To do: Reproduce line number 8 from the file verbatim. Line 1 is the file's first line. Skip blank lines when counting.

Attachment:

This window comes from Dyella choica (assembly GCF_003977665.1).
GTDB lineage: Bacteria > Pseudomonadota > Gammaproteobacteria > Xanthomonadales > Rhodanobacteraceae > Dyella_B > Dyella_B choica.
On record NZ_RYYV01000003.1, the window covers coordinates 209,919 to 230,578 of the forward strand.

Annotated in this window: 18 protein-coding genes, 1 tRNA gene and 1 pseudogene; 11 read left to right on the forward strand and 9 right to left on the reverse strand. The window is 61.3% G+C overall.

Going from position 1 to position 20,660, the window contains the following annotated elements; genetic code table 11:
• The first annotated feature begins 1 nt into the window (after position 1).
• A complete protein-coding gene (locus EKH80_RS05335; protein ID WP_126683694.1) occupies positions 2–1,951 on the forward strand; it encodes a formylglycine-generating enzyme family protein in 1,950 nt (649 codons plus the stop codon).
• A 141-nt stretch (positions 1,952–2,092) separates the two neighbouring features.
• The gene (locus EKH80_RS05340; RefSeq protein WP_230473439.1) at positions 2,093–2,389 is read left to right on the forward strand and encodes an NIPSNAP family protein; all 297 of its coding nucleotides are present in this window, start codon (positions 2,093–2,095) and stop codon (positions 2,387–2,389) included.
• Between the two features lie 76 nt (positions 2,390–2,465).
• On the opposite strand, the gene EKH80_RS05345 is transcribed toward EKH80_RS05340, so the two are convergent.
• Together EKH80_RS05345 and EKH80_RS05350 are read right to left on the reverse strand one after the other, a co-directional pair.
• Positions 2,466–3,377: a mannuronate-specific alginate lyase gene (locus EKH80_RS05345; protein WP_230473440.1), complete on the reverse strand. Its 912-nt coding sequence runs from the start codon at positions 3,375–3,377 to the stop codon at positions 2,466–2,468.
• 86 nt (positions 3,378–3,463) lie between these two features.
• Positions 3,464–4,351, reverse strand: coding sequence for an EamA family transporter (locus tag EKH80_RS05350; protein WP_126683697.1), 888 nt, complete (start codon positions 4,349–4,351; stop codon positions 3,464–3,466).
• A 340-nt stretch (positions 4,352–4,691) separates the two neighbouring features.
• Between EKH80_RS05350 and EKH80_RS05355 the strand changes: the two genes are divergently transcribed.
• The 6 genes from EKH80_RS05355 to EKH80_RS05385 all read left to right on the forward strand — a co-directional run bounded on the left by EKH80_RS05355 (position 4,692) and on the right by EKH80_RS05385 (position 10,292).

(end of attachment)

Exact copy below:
• A 141-nt stretch (positions 1,952–2,092) separates the two neighbouring features.